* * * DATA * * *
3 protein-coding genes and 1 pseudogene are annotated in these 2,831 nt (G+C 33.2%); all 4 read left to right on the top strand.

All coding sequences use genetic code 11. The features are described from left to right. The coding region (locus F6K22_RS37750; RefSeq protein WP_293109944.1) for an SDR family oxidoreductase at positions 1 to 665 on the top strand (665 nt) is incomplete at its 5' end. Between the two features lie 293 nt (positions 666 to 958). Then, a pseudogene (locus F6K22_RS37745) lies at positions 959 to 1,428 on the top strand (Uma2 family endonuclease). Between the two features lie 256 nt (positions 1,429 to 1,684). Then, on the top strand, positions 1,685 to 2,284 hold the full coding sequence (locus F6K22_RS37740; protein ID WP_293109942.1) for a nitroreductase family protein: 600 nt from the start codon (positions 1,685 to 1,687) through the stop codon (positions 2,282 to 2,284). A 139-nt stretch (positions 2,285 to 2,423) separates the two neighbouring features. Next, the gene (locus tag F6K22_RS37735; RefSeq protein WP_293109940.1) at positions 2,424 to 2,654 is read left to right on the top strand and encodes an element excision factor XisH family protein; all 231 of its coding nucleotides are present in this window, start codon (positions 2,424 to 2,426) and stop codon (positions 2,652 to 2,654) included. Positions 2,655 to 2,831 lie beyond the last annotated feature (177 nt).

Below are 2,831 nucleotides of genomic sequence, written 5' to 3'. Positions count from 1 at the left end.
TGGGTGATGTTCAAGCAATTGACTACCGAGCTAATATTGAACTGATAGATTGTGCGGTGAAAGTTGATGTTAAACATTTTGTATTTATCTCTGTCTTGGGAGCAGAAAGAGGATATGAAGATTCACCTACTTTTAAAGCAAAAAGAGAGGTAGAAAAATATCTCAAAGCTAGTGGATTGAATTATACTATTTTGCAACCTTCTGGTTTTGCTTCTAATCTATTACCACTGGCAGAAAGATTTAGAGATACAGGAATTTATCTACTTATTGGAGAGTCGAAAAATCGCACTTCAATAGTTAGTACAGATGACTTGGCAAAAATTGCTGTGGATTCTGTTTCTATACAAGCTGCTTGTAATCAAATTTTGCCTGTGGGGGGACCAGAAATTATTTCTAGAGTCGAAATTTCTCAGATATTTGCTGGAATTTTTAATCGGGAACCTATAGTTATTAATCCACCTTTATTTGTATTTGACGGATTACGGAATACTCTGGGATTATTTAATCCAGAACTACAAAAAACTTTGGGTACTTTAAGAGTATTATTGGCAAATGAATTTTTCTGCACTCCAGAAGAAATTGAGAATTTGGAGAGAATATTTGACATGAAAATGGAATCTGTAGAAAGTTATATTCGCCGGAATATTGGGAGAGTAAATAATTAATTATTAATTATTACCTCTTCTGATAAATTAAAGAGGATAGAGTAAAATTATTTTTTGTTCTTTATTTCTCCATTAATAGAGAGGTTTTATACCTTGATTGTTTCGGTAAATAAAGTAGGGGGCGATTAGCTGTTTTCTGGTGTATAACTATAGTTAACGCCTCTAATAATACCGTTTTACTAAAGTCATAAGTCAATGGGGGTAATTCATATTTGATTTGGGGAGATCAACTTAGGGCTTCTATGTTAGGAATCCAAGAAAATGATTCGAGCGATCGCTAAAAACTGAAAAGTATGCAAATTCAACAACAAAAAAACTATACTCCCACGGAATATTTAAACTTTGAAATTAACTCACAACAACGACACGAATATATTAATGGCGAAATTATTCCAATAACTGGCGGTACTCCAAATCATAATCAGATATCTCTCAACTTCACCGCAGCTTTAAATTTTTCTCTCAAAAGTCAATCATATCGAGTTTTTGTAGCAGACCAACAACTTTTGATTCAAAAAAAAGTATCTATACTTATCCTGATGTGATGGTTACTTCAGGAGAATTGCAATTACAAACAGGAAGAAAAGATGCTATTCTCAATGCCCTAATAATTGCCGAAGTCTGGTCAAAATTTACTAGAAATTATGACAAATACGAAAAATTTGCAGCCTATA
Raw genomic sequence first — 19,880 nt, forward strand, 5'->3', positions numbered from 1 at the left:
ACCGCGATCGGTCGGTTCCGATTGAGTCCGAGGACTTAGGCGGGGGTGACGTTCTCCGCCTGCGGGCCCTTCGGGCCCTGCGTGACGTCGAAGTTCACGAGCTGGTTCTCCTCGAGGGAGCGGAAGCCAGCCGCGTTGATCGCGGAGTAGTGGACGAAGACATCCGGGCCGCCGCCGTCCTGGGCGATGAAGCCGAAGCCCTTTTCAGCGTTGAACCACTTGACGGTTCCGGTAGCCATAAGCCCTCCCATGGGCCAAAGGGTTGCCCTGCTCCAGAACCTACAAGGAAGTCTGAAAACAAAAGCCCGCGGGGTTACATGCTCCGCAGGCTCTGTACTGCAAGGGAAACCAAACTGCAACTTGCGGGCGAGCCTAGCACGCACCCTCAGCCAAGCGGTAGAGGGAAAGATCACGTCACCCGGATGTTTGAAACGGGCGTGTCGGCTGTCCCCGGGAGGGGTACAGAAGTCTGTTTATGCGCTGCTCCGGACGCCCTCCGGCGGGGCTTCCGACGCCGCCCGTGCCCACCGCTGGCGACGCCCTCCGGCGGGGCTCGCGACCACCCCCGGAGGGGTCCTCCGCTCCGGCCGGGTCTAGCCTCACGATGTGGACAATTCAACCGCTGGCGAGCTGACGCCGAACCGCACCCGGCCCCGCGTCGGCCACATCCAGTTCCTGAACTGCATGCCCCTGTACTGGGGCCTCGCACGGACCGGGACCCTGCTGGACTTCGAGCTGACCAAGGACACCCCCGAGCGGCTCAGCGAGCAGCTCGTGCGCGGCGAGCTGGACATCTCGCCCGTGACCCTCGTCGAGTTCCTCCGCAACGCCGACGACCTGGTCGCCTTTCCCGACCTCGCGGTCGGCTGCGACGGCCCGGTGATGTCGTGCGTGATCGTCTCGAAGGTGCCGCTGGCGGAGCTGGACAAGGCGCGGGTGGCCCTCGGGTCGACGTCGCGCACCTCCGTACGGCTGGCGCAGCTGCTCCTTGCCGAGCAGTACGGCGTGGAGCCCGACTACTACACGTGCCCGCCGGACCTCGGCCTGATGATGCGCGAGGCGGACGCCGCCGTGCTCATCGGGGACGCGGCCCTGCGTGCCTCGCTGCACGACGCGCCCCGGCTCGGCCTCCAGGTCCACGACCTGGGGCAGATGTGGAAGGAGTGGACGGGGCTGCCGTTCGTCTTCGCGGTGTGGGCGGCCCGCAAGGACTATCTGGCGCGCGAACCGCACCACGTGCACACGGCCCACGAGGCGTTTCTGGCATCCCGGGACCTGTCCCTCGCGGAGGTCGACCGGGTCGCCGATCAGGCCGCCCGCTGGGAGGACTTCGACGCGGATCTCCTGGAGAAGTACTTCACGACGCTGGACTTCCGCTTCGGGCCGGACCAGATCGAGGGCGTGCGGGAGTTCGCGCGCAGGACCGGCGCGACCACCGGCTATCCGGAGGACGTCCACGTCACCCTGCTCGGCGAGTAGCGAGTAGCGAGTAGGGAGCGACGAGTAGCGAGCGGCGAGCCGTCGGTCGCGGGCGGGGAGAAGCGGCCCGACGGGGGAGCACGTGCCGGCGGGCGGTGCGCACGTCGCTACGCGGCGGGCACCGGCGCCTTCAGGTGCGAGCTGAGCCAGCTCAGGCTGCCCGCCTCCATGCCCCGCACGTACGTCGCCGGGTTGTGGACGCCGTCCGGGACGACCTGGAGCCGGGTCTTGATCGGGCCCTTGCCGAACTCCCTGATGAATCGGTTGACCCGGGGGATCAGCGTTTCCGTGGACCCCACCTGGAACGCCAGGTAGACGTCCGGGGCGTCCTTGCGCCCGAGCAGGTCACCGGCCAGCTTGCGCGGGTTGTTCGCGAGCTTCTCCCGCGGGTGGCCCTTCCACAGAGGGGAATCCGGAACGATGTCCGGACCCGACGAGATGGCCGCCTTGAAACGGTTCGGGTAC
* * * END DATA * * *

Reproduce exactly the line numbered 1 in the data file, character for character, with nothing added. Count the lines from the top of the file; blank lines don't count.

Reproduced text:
3 protein-coding genes and 1 pseudogene are annotated in these 2,831 nt (G+C 33.2%); all 4 read left to right on the top strand.